League and Carlson Follow-Up

In a post earlier this week I took a look into the recent struggles of Brandon League and Jesse Carlson. While there was some statistical evidence, it felt like I had just scratched the surface on explaining the downward spiral of these two pitchers who at one point were two of the most prized relievers in the Blue Jays bullpen.

Drew from Ghostrunner on First suggested that I venture a little further down into the rabbit hole and immerse myself in the statistics that would scare away an otherwise casual baseball fan. A few days later, after crunching the numbers and combing through pages and pages of statistics, I think I’ve come up with some more detailed explanations for Brandon League and Jesse Carlson’s problems in 2009.

Brandon League 2008 .271 .735 4.08
Brandon League 2009 .322 .678 3.64
Jesse Carlson 2008 .235 .770 3.55
Jesse Carlson 2009 .313 .701 4.25

Just like Ghostrunner on First indicated earlier this season, Jesse Carlson was very lucky in 2008 with an suspiciously low .235 BABIP (Batting Average On Balls In Play). All signs pointed towards a BABIP increase in 2009 (which it did), along with Carlson’s ERA, and FIP numbers among others.


Brandon League’s BABIP in 2008 hovered right around the league average at .271. This year, it’s shot up 51 points to .313, which could also be another indication of League’s problems this season.

It’s hard to believe it, but the Blue Jays were actually better defensively for Carlson and League in 2008 than this season. Both Carlson and League’s DER (Defensive Efficiency Ratio) have taken a hit in 2009, and thus less outs means more runs against these pitchers.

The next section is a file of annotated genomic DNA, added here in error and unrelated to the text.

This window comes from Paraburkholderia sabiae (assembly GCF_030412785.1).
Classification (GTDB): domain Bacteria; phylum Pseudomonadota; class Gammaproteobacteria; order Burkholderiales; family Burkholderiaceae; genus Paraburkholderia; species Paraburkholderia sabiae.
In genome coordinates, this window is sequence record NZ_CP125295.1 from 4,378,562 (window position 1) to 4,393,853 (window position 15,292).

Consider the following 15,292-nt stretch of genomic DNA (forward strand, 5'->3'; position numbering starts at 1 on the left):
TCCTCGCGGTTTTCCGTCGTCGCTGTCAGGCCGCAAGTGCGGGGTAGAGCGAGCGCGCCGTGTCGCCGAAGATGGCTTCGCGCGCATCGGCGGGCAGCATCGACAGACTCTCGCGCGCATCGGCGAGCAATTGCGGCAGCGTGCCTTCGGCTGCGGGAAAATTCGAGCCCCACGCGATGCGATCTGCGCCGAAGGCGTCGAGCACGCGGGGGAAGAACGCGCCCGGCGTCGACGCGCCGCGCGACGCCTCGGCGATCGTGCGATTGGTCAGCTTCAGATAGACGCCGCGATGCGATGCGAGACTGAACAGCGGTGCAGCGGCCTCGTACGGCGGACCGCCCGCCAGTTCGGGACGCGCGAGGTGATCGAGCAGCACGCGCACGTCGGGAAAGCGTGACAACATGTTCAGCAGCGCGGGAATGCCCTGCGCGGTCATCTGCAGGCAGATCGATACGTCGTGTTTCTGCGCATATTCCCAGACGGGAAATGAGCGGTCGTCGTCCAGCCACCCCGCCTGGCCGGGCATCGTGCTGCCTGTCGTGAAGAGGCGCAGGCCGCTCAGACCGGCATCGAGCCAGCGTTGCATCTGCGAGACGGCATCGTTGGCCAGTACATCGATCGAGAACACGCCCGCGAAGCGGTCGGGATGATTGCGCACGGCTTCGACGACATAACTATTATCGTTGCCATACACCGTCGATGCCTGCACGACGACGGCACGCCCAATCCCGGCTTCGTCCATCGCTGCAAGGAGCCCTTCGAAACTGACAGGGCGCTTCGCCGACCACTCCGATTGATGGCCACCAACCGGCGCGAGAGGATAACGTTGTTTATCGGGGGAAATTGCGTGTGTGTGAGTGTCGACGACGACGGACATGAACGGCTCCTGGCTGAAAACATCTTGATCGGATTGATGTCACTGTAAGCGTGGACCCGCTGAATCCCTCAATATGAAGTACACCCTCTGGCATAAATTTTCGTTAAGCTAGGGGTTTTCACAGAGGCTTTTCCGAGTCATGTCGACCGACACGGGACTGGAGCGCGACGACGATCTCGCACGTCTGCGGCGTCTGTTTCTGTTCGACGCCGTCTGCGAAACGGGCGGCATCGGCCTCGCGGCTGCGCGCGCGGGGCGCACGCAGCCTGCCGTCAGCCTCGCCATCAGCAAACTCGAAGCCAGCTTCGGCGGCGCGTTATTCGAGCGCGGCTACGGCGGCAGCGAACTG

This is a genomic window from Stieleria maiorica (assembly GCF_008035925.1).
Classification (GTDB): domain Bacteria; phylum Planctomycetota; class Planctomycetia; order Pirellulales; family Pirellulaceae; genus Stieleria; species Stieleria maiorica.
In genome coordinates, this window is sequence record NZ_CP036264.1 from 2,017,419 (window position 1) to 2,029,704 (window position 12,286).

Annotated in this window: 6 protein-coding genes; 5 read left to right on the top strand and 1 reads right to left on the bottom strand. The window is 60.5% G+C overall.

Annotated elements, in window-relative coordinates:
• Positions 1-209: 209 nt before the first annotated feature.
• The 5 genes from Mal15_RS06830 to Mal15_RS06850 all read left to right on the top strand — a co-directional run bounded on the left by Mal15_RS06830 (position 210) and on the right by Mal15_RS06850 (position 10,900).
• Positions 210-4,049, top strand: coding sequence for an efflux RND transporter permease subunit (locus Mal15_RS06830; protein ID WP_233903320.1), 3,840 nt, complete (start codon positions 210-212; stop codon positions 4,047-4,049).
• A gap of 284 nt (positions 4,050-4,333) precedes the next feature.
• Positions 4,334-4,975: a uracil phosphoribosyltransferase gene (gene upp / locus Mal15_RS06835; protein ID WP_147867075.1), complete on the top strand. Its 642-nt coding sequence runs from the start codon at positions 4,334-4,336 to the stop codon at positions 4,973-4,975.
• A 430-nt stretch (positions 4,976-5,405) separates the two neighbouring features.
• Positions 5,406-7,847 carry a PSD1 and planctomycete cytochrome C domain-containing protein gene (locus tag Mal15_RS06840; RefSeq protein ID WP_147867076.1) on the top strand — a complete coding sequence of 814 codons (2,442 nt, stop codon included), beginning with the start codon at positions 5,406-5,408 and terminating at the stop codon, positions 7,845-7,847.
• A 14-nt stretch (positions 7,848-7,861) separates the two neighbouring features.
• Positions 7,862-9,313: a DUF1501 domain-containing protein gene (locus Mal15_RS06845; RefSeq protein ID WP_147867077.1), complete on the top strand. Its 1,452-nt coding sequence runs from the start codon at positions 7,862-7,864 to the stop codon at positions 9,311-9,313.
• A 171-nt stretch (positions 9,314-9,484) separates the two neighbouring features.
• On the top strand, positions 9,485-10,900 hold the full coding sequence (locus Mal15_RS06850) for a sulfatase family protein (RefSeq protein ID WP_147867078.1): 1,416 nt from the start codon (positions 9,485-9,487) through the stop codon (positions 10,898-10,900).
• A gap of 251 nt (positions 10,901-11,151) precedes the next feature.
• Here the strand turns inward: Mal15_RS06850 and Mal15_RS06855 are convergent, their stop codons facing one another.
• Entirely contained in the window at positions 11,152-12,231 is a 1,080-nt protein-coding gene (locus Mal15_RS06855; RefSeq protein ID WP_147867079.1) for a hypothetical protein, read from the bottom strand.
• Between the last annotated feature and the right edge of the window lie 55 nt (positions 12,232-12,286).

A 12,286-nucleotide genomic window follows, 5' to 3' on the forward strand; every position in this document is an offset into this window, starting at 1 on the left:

Finally, we look at FIP (Fielding Independent Pitching). This stat takes all the fielders out of the equation and only reflects on what the pitcher does. It’s interesting to note that Jesse Carlson’s FIP has risen this year whereas Brandon League’s FIP has actually decreased.

Jesse Carlson Pitcher vs. Batter Stats (2009)
None on .306 108 33 9 0 5 5 0 0 6 21 .353 .528
Runners on .233 86 20 6 0 1 21 2 1 11 17 .311 .337
RISP .229 48 11 3 0 0 17 1 0 8 9 .323 .292
None on/out .365 52 19 5 0 4 4 0 0 1 10 .377 .692

Looking at these splits, we can see where the problem areas are for Brandon League and Jesse Carlson. But which situation do they perform the best? The answer might surprise you; Carlson actually holds opposing hitters to a lower average when he enters the game with runners on base and/or in scoring position. It’s almost like night and day – with runners in scoring position, Carlson’s opposing AVG is .229. With the bases clear, Carlson’s average skyrockets 77 points to .306.

Brandon League Pitcher vs. Batter Stats (2009)
None on .261 115 30 10 0 2 2 0 0 8 32 .326 .424
Runners on .258 93 24 5 0 4 33 7 1 8 23 .340 .442
RISP .258 62 16 1 0 3 29 0 0 6 15 .347 .413
None on/out .234 47 11 4 0 0 0 0 0 4 10 .288 .313

Although not as drastic, Brandon League’s batter vs. pitcher stats also tell a story of where his troubles and strengths lie. Often as the second or third reliever to appear in the game, League is accustomed to entering with runners on base. Strangely though, his best numbers are when he begins an inning fresh with nobody on and nobody out.

So what results can we take from this? If I were Cito Gaston, I would play the percentages and use Jesse Carlson in high leverage situations with runners on base … as crazy as that sounds. Brandon League is best served as a late-inning relief guy who can start and finish off his own inning, rather than take over for another reliever.

Sources: Thanks to the experts at Baseball Reference, Fan Graphs and The Hardball Times.